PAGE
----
URGENT CHANGES NEEDED TO PREVENT EMERGENCY DEPARTMENT COLLAPSE

Monday, 6 June 2022

 

Armidale buckling under increased workload pressures

 

NORTHERN Tablelands MP Adam Marshall has today expressed fears that without immediate intervention, Armidale Hospital’s Emergency Department is on the brink of collapse, as staff are pushed to breaking point by an unrealistic workload caused by transfers from smaller district hospitals across the region.

 

Mr Marshall met with representatives of the Armidale branch of the NSW Nurses and Midwives Association last Friday, where concerns about the intense pressure on ED doctors and nurses were raised and Hunter New England Local Health’s refusal to put on additional staff or extra shifts on the roster.

 

“Just under a month ago the union took a reasonable, and workable, five-point plan to alleviate staffing issues at Armidale Hospital ED to Hunter New England Health senior management, only to have the request completely rejected,” Mr Marshall said.

 

“Armidale Hospital ED has a large enough workload on its own, without acting as the unofficial ED for Glen Innes, Inverell and Tenterfield communities as well, with their hospitals increasingly on ‘bypass’, meaning all patient presentations are sent directly to Armidale.

 

“Because of Hunter New England Health’s continued refusal to pay for additional staff in outlying hospitals – although it’s never once asked for more funding to do so – a culture has developed which sees patients transferred to Armidale, often unnecessarily, for treatments.

 

“These measures would not be needed if the health district was to staff the district hospitals appropriately.”

 

Mr Marshall was astounded that Hunter New England Health said activity data did not support additional nursing shifts at Armidale Hospital, branding the statement as a ‘barefaced lie’.

 

“I cannot believe the Hunter New England Health CEO will not listen to his own frontline nursing staff, who a busting their guts each and every day to provide a first-class service to patients and keep out communities safe, under some of the most difficult circumstances at the moment,” Mr Marshall said.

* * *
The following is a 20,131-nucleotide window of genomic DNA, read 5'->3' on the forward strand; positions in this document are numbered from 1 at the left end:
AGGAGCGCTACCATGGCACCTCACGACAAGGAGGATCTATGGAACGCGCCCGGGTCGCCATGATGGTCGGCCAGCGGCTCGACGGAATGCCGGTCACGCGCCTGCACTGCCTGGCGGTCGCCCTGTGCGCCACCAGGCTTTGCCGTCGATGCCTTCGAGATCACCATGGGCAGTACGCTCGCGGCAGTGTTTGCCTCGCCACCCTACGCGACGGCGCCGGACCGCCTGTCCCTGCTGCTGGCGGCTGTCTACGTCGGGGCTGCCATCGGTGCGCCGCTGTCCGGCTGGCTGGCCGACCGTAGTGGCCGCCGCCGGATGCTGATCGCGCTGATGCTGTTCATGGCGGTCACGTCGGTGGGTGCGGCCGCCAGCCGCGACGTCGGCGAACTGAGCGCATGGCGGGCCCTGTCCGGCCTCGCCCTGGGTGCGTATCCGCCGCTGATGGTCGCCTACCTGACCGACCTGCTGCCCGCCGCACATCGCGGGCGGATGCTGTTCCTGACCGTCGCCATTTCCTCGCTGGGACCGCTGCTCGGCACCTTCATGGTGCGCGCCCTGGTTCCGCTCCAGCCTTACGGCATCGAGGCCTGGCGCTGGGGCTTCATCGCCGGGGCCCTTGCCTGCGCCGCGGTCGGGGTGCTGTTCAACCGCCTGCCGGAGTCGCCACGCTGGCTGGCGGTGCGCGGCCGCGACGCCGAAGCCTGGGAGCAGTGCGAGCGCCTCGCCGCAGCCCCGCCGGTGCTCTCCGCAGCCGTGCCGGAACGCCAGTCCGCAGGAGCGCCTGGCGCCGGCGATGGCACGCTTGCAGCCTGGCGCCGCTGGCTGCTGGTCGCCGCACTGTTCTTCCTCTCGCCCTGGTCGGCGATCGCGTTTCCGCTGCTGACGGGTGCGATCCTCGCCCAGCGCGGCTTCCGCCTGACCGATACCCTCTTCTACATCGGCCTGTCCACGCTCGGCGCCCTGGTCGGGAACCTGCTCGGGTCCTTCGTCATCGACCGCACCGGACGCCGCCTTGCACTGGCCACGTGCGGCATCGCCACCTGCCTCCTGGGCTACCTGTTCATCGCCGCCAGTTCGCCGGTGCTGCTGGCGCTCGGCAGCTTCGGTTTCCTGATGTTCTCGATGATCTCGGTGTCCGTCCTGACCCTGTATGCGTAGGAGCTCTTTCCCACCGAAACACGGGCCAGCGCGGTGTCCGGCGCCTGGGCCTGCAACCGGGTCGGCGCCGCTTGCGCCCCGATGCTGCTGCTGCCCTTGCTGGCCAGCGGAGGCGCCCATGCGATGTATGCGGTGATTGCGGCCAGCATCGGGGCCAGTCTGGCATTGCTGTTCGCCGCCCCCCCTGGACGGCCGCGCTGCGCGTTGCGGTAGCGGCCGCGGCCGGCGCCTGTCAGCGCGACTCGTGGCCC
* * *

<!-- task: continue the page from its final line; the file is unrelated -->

“They have the data and the firsthand knowledge, working the ED and wards every day at the hospital.

 

“Based comfortably in Newcastle, they clearly have no idea what’s going on here, nor does the CEO appear to care at all – he didn’t even reply to the letter addressed to him, instead having someone else reply on his behalf.

 

“I call on Hunter New England Health to review its response to the Armidale nurses and implement these changes immediately, to relieve the pressure on the Armidale Hospital and its dedicated staff.

 

“As the local MP, I’ll continue to give our nurses my 100 per cent support and I know the community has their back too.”

 

Mr Marshall has also written to the Regional Health Minister Bronnie Taylor requesting her urgent intervention in the matter.

 

The NSW Nurses and Midwives’ Association have requested funding be made available for the below additional resources at Armidale Hospital:

 

  • 3 extra 12 hour nursing shifts (2×12 hour Team Leaders) and 1×12 hour Clinical Initiative Nurse (CIN);
  • An additional nurse for every three admitted patients staying in ED;
  • An ED security guard 24 hours a day;
  • All residential medical officers move to 10 hours shifts; and
  • An extra 10 hour seniors doctor shift;

 

“It’s time that Hunter New England and NSW Health stop viewing the current regional health crisis through rose coloured glasses and start listening to the experiences of the workforce and hearing their needs,” Mr Marshall said.

 

“The situation at Armidale Hospital is dire, and unless steps towards change are enacted immediately, we will be faced with an exodus from the workforce.

 

“While I, and the union, acknowledge steps are being taken to proactively recruit staff long term, there appears to be insufficient planning to alleviate the real pressures which exist right now.

 

“We don’t have years to solve this crisis, it’ll be far too late by then.”

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